Heaven Games Invades Big Huge Games
Interview with Pranas "Pancake" Pauliukonis
This is the continuation of our interviews series of the folks at
Big Huge Games, which was conducted during our visit to their
office back in March 2004. We put our focus this round on Pranas
"Pancake" Pauliukonis, programmer in charge of AI (artificial
intelligence) at Big Huge Games.
PP: I'm being recorded! Oh boy,
I'm being grilled!
Soc: To start things off,
could you give us a bio? How you came to work at Big Huge
PP: I went to computer engineering college and part of that was working on robotics; helping the robots find ways to get places. I was interested in that. At the time I had a friend who suggested I get a job working on Madden Football at Electronic Arts. I got that job and worked on AI for them. I was there for about a year and a half, then that same friend told me about BHG. I applied and started working here. Here I work on AI, pathfinding stuff. I've expanded from there into a lot of game side systems; keeping things knit together.
Soc: How do you like things here
[at Big Huge Games]?
PP: It's pretty sweet! The
people here are awesome to work with; everyone knows what they're
doing. All work great together. I've made great friends. The
offices are really nice. Also, I grew up in this area, nearby, in
D.C. It's nice being in this area. It's really nice just as a
programmer...we get to express our creativity, ah...it's not like
being given a list of eight things you've got to get done; it's
more a general "this is what you need to do." I've been in a job
like that, that other kind where it's not as fun an environment
to be in.
Soc: What kinds of things do you
do here in your job?
PP: Umm...I do, let's see,
everything from...My main job is to make all the game rules, and
let's see...game rule implementation, low-level AI like in
pathfinding and combat; unit-level AI, strategic AI for end-game,
armies, construction, except for some of the early build stuff
done by the designers. For a while I was doing some multiplayer
stuff. Kind of making sure the end game runs from a game
standpoint, not graphics or actual numbers [unit/building stats
etc] in the design.
ODA: In terms of the AI, it's
one of the best ones I've seen out there for RTS. What element
made the AI stand out?
|PP: I think the thing that helped the most was I actually spent a lot of time watching the multiplayer games being played everyday [by the staff], and was watching them and see what they do and really just try to write the AI to do the same thing they were doing, such as keeping armies as cohesive as possible, try to actually have goals. In some ways the structure of the game helped me, because you have to have clearly defined goals - "I have a city I want to capture," thus a matrix: "get to that city, capture the city." In other games that would be a little too hard where buildings are strewn across the map. Try to make it look as much like you're playing a human as possible. Yes, the AI grew out of the game structure.|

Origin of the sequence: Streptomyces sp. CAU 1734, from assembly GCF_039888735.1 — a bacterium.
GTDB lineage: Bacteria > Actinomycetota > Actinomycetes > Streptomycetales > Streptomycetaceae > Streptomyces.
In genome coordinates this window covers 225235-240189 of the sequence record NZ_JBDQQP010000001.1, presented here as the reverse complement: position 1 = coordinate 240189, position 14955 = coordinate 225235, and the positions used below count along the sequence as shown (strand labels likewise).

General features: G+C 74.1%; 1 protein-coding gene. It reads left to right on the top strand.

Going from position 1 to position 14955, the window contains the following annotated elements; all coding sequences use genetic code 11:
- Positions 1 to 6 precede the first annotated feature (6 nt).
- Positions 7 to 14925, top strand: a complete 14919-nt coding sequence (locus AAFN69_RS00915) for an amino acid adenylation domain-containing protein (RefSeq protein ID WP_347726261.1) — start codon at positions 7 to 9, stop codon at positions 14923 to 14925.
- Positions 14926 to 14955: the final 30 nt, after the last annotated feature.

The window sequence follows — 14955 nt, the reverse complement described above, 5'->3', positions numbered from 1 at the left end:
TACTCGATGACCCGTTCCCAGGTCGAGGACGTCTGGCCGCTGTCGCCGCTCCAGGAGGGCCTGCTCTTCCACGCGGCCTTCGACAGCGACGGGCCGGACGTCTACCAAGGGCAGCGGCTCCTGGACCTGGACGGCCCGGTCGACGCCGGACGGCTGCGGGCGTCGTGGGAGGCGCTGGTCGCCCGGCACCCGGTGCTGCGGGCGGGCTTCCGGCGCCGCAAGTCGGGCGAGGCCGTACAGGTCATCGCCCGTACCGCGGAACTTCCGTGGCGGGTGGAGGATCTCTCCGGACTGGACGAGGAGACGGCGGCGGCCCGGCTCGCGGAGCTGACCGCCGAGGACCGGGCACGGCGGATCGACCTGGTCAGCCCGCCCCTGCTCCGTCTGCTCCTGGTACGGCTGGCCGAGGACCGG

ODA: You worked on sports games.
How did that influence development of the AI in RoN?
PP: I don't know other than just
building up my skills as a programmer. In sports games like
football you've got eleven characters each with something
specific they need to do. There are some AI choices made as to
where to have coverage. It was nothing as complex as what we do
ODA: What about the formations
in [football] plays, where guys would be doing these flanking
PP: We had stuff like that, but
in Madden a lot of that stuff was done through scripting that was
done before I showed up.
ODA: In RoN was that handled
similarly, or did you use scripts too, to compose some of the
PP: There's scripting to handle how the initial building is done, and in the Xpack scenarios campaigns where it'll try to coordinate what the AI is doing. It's nice to put things in script because it's quicker to change things and lets more people look at it. If it's in code, then it's harder; if there are problems it takes longer to make changes. It's easier to do things with scripts; the designers can look at it and even the playtesters can look at it. I think probably we'll start moving things out into scripts more in future, as a general principal.
ODA: What about scripting the
low-level [AI] stuff so people can tweak the AI?
PP: Probably the deepest
low-level stuff we wouldn't open to let them do it. For instance,
if I'm a guy running around trying to decide who to attack. That
kind of AI stuff has to run really fast...putting that into
script slows that down somewhat, and in putting it into script